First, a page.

Request Processing

Request processing is presented with aggregated stack traces, taken from transactions in which Plumbr didn't detect any of the other root causes as the source for performance issues.

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How Plumbr will help you

Plumbr is capable of monitoring for a large and growing amount root causes. Already in 2016 we were able to link more than 80% of the distributed traces with the explicit root cause.

The real world unfortunately contains unlimited number of ways an application can perform poorly. A fallback is needed to cover cases where the specific root cause can not be determined. In such situations, Plumbr Java Agent will end up taking stack traces periodically from threads servicing slow API calls and aggregate collected traces into easy-to-digest format, similar to the example above. Collected traces will be grouped by the service and the jvm/cluster they were captured in.

The example above shows that during the monitored period, there were 6,984 stack traces captured in the /struts/doReceive endpoint in production-cluster cluster where the root cause for was not explicitly detected, but the API call into this endpoint lasted over a second.

Plumbr ended up capturing stack traces from all such API calls, aggregating the tree-like structure visible in the example above. Call stacks occurring most frequently are ranked higher in a tree.

In addition, Plumbr exposes the detailed view on the impact within a particular impacted application or API, which will help assessing how many users were exposed to bad performance:


The Solution

The solution for the request processing root causes involves extracting the information from the composed call stack tree. Your focus should be first on the top branches of the tree, where the most frequently captured stack traces are aggregated. If a stack trace is taken frequently, then when the sample size is statistically relevant, you can be certain that this is the source for your performance issues.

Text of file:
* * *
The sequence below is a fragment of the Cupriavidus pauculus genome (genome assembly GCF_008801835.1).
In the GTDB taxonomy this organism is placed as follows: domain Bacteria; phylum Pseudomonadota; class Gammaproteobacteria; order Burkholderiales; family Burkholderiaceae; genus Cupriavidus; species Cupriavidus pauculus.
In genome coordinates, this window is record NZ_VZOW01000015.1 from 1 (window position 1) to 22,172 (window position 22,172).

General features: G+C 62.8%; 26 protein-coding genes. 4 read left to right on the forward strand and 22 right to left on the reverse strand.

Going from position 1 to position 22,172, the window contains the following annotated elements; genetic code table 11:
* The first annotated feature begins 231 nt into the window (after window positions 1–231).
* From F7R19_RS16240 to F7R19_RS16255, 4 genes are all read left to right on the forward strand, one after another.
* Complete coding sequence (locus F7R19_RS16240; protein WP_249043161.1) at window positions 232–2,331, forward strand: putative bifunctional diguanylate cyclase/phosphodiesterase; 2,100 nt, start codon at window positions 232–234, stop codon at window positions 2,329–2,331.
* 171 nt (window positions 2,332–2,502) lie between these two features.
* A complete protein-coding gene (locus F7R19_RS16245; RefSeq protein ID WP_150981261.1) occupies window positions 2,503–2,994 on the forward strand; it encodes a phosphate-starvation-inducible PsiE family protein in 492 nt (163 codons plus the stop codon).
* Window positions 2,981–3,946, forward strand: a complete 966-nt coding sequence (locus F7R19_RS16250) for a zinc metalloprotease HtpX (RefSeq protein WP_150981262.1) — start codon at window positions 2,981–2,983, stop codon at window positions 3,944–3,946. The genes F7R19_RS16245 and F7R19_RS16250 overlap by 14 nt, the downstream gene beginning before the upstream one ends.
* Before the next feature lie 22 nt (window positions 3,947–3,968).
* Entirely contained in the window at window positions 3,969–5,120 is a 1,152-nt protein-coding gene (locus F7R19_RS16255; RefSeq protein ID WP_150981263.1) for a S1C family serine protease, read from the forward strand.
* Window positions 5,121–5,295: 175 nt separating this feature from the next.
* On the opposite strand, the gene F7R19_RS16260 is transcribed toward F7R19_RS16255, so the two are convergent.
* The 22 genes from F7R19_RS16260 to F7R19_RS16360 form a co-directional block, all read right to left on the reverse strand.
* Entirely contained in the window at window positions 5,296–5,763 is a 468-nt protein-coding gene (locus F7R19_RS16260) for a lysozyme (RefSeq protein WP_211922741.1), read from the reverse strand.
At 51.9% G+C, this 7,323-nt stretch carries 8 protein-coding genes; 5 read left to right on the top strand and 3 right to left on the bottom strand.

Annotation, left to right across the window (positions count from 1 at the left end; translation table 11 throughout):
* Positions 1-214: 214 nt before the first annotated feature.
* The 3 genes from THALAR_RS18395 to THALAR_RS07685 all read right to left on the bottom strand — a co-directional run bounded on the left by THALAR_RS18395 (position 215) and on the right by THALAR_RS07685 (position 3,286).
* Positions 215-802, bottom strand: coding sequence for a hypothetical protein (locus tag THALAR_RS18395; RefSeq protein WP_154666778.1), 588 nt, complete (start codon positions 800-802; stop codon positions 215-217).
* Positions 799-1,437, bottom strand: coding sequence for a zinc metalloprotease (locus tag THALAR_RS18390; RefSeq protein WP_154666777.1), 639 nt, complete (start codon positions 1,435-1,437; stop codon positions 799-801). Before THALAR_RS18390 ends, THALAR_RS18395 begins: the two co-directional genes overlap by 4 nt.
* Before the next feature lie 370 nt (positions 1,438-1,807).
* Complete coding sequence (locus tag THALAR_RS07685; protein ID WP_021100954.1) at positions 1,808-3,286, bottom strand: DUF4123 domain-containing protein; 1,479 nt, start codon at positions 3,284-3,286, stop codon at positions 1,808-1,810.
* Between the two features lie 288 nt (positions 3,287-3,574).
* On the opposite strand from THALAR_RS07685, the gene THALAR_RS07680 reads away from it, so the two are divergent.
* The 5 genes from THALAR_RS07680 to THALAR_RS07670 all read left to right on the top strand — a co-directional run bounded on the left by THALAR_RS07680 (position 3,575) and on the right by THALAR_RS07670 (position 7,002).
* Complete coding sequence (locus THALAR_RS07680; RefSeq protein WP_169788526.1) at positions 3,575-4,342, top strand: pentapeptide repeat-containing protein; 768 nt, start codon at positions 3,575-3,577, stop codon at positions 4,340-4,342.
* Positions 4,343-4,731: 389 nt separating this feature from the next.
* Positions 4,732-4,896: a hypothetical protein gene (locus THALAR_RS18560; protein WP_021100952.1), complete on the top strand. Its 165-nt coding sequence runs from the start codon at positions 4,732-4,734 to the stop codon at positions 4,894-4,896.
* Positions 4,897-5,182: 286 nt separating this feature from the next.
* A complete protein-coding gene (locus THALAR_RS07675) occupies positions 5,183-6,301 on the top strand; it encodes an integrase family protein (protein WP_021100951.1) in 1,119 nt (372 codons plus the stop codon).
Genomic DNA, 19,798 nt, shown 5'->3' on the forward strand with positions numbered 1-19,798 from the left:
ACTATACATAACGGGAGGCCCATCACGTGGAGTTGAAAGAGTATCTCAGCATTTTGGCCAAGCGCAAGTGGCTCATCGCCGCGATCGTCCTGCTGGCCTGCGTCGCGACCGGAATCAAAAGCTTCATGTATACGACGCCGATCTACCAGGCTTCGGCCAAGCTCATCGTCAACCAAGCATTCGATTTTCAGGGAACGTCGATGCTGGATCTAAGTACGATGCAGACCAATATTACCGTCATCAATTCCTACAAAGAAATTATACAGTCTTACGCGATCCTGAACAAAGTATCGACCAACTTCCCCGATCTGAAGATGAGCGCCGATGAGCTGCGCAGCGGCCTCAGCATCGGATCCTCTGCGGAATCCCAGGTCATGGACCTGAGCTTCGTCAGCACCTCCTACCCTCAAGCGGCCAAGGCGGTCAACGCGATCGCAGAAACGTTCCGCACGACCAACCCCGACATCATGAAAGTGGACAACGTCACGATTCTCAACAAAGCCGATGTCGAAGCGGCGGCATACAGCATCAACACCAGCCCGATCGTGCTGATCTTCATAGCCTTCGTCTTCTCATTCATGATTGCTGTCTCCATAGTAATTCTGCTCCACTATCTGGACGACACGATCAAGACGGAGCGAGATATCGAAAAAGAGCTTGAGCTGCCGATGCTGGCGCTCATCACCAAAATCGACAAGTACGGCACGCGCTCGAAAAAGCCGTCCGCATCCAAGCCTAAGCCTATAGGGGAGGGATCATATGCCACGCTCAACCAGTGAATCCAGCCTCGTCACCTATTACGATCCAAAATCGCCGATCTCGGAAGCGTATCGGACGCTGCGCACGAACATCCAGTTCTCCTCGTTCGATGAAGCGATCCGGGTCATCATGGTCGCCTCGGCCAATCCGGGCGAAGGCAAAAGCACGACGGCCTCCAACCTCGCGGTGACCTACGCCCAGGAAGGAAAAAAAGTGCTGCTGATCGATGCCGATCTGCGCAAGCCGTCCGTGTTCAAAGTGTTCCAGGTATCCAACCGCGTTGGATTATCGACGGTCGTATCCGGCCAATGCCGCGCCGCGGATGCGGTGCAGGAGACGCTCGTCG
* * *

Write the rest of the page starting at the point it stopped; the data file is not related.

For the example above it is immediately clear that 92% or around 6,400 stack traces were taken from

org.apache.commons.fileupload.util.Streams.copy():96
java.io.InputStream.read():82
org.apache.commons.fileupload.MultipartStream$ItemInputStream.read():886
org.apache.commons.fileupload.MultipartStream$ItemInputStream.makeAvailable():976
...
org.apache.coyote.http11.InternalInputBuffer$InputStreamInputBuffer.doRead():781
org.apache.coyote.http11.InternalInputBuffer.fill():751
java.net.SocketInputStream.read():129

Effectively meaning that the file upload operation using Apache Commons was been carried out in 6,400 cases of the total of 6,984 traces taken from the /struts/doReceive endpoint. This is definitely large enough of a sample size to claim it to be the actual root cause.

This was indeed the case and the solution involved both capping the limit on file upload and introducing partitioned SSD-based storage for faster upload processing, effectively removing the issue at hand.

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